This past Saturday, Longue Vue House and Garden held its “Iris Day” emphasizing the contributions of Caroline Dormon, the Louisiana conservationist who originally designed the Wild Garden there, I think in the 1940s. The event was very nice but was one of the casualties of the lingering winter since only a half dozen irises were in bloom. All were species, including several fulvas, a giganticaerulea and an I. hexagona collected by Benny Trahan in Florida.
All the irises were pretty, but the hexagona was the one that interested me most, for two reasons: one, in form the flower looked exactly like a Louisiana giganticaerulea, but the plant was notably shorter. Two, it was an early bloomer, right there with the fulva and giganticearulea, which are known to be early. And yet, one of the characteristics associated with I. hexagona is that it is a late bloomer. In fact, plants from South Carolina given to me as I. hexagona have always bloomed very late, just as does I. brevicaulis, reputed to be the latest blooming Louisiana.
So, what’s up? Just a fluke in an oddball bloom season? Anything is possible and you shouldn’t generalize from a single instance. But who’s going to stop me? I fall in with those who think that the taxonomy of the native irises of Florida has not been entirely sorted out yet. The generally accepted view is that all the native irises of Florida that are broadly in the Louisiana group are I. hexagona and that I. hexagona is limited to the East Coast of the U. S. (not including Louisiana). It would not surprise me if careful study eventually concluded that some irises in Florida were essentially the same thing as Louisiana’s giganticaeruleas, but that others are significantly different critters.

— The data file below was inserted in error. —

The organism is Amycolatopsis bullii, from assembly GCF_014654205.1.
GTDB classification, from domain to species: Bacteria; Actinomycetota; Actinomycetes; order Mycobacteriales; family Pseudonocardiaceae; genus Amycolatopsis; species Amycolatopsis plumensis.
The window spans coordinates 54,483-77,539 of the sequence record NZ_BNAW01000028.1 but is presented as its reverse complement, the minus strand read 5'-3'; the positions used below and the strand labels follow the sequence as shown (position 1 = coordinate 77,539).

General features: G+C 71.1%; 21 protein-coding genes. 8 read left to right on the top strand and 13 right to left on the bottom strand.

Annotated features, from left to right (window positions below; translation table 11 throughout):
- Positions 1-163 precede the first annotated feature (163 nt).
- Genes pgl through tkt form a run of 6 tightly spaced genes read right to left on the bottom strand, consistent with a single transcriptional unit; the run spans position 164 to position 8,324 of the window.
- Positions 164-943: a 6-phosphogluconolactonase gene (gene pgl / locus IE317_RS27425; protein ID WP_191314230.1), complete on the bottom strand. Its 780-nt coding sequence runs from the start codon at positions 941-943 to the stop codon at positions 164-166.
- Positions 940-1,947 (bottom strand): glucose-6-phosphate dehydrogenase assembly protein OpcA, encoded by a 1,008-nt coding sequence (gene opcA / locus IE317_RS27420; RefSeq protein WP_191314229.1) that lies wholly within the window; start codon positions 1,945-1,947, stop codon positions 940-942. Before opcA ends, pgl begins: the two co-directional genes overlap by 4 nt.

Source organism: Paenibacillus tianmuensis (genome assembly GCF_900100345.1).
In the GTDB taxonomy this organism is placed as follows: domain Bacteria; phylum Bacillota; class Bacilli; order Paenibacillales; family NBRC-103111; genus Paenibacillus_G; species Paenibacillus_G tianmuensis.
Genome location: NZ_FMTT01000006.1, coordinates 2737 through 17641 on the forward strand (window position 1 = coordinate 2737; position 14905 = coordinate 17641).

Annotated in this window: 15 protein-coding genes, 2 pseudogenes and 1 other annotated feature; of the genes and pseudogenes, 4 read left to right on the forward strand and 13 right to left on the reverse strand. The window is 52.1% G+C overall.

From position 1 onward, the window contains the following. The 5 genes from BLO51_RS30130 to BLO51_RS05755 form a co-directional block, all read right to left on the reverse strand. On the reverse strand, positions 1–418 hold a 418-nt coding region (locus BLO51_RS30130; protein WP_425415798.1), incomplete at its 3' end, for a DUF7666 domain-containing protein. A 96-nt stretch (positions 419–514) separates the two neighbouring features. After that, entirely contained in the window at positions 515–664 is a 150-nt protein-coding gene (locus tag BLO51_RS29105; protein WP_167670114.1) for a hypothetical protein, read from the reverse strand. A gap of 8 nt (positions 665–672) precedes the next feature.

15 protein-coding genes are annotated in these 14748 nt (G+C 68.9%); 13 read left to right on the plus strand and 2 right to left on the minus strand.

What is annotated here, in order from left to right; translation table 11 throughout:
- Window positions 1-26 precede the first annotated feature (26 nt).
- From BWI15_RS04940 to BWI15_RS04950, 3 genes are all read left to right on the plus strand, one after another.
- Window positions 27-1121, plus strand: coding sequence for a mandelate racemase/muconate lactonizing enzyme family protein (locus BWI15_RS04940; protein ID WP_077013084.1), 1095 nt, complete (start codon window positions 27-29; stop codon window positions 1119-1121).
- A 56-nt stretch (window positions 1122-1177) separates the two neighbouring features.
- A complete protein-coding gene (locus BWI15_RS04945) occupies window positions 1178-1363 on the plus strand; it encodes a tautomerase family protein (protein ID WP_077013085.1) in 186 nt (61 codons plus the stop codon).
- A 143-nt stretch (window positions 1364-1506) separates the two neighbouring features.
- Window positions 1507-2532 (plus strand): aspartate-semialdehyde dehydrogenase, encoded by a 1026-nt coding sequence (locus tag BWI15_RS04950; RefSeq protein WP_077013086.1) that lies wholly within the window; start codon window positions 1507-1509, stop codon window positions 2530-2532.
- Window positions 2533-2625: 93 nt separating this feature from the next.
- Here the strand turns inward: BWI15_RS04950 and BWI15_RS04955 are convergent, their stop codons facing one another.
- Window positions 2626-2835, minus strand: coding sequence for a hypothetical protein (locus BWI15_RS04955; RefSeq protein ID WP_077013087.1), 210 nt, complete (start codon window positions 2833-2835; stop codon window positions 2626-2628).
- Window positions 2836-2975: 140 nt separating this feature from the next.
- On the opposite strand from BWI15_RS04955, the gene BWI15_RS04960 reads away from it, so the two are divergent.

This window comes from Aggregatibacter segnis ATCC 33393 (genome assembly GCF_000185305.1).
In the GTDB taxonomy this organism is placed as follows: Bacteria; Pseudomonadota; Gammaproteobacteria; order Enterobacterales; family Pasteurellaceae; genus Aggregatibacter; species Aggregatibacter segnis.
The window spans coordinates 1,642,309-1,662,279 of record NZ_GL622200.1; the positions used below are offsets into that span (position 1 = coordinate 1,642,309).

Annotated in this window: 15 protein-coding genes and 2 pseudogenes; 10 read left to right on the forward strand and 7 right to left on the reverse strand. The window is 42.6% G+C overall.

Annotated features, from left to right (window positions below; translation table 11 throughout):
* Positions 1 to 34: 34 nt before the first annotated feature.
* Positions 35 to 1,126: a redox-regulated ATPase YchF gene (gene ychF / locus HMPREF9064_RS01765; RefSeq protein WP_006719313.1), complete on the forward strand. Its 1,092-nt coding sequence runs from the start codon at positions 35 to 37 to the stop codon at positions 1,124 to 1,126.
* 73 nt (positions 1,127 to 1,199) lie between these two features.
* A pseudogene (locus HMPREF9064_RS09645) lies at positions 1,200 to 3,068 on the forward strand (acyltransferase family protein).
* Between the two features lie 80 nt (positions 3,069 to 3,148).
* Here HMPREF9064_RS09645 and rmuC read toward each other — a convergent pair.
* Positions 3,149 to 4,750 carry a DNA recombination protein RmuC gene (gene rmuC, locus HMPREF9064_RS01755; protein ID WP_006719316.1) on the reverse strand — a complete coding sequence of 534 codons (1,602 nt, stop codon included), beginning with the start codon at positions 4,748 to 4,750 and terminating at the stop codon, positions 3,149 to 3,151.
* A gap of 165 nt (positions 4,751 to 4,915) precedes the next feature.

One difference between the Florida iris blooming at Longue Vue this week and Louisiana gigantaeruleas is that the Florida flower is a much deeper blue. I would call it a blue-purple. Giganticaeruleas are much lighter blue, sometimes light lavender, or even pale blue approaching white. By no means are all Florida irises this dark, but except for hybrids, irises found in Louisiana don’t show such a dark blue.
It is unfortunate that the Florida natives have barely worked their way into the ancestry of the modern Louisiana iris hybrids. The sensation caused by the discovery of Louisiana irises in the 1920s and 1930s was limited to Louisiana itself where the vast bulk of collecting occurred and where amazingly varied natural hybrids were found. With scant exception, the stock of the modern hybrids originated in Louisiana. But given that dark blue color found in Florida, that is an unfortunate omission.
Those interested in Florida’s native irises might want to check out an article that appeared in the Society for Louisiana Irises’ quarterly magazine.